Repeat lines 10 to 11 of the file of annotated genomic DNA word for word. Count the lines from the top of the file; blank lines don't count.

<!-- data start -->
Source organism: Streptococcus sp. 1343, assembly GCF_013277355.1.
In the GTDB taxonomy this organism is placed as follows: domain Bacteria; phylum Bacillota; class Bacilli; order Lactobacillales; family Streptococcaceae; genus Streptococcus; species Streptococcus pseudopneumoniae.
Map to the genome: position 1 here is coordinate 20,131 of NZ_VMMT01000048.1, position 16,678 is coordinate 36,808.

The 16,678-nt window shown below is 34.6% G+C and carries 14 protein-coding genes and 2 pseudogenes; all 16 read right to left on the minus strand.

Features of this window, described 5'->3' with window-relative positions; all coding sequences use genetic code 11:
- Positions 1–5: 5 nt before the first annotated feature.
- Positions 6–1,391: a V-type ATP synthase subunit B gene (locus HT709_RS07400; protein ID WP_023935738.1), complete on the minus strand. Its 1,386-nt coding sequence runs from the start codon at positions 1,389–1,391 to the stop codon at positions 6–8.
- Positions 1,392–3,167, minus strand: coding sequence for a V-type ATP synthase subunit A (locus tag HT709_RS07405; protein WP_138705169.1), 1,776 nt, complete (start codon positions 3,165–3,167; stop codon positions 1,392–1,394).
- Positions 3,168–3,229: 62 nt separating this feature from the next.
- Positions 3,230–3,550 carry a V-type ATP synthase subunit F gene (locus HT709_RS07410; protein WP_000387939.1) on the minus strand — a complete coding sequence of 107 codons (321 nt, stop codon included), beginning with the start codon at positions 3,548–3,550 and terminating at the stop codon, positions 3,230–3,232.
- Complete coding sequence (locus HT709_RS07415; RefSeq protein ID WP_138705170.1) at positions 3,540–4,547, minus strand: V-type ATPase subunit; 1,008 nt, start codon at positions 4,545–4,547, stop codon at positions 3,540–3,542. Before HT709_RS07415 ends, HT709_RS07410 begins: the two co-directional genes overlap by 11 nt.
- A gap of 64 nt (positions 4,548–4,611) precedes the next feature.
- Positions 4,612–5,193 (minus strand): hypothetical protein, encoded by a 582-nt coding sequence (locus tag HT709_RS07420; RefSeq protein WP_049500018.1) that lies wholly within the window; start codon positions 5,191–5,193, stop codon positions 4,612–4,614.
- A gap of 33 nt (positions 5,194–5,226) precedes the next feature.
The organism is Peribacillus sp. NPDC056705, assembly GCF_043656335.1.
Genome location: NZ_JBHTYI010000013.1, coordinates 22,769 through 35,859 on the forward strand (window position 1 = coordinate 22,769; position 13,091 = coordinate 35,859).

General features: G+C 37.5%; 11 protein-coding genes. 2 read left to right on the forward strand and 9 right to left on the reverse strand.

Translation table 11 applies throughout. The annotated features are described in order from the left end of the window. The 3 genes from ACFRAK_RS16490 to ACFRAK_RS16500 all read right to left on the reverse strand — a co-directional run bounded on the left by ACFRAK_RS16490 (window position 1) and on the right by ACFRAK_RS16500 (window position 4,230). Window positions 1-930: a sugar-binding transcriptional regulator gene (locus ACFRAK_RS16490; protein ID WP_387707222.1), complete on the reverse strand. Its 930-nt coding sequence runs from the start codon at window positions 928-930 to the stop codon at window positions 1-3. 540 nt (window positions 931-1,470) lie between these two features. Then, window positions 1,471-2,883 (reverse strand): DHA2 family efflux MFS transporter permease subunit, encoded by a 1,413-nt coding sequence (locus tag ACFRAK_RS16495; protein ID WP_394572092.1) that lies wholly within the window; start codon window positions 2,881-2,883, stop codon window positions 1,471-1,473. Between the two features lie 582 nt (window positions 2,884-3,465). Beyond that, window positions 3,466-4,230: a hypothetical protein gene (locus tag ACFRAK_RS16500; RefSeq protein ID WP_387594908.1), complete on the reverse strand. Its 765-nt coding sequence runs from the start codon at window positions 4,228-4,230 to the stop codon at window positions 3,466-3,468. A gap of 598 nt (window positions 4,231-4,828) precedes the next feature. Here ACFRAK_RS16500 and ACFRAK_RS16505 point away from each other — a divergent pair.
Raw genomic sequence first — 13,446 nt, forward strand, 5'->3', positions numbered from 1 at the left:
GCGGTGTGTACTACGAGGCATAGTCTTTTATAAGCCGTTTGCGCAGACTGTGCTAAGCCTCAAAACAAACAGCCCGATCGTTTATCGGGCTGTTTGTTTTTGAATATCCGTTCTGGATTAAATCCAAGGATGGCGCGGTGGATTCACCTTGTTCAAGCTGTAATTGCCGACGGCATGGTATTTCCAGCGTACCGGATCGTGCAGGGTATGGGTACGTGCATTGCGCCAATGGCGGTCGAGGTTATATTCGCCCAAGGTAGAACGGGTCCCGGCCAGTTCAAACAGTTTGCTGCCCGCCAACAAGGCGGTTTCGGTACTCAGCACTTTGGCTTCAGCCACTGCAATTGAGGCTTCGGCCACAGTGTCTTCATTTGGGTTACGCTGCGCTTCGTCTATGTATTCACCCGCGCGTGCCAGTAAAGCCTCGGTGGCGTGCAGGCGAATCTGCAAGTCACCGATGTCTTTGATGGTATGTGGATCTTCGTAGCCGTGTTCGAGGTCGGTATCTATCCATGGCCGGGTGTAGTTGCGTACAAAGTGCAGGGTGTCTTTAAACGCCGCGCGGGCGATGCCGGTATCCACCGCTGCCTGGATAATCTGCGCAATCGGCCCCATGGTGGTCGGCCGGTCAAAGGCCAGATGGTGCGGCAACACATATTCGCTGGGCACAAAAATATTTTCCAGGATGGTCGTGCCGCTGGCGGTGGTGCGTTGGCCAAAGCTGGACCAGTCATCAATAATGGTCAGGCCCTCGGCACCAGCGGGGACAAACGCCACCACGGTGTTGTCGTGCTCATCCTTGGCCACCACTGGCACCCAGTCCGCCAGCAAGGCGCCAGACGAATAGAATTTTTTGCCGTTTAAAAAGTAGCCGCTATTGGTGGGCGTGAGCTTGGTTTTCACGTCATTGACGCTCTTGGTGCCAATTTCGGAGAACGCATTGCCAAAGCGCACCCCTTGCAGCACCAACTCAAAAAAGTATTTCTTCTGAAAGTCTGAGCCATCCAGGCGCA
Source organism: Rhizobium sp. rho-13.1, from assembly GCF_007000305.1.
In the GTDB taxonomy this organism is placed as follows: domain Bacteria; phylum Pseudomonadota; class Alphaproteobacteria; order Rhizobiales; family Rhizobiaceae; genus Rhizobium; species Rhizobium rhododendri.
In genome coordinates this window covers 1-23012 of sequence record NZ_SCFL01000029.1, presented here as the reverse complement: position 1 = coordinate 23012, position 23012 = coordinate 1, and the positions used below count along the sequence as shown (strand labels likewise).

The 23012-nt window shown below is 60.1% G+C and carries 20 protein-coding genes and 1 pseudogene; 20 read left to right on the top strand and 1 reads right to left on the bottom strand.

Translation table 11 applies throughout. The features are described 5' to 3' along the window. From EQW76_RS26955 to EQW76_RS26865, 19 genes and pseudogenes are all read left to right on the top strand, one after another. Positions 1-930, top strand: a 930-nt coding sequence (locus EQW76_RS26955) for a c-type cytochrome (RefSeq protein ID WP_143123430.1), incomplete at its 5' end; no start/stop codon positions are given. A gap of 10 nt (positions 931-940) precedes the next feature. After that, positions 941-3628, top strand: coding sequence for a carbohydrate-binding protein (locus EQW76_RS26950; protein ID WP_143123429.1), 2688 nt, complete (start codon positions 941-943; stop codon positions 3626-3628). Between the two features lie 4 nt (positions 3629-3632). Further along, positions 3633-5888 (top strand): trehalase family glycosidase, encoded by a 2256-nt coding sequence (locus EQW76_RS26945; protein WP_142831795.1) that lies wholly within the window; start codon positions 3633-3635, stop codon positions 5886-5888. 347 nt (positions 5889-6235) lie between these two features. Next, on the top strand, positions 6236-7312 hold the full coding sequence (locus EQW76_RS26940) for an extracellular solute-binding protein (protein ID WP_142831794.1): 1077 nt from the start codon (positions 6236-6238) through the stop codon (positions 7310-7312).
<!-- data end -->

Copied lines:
- Positions 3,230–3,550 carry a V-type ATP synthase subunit F gene (locus HT709_RS07410; protein WP_000387939.1) on the minus strand — a complete coding sequence of 107 codons (321 nt, stop codon included), beginning with the start codon at positions 3,548–3,550 and terminating at the stop codon, positions 3,230–3,232.
- Complete coding sequence (locus HT709_RS07415; RefSeq protein ID WP_138705170.1) at positions 3,540–4,547, minus strand: V-type ATPase subunit; 1,008 nt, start codon at positions 4,545–4,547, stop codon at positions 3,540–3,542. Before HT709_RS07415 ends, HT709_RS07410 begins: the two co-directional genes overlap by 11 nt.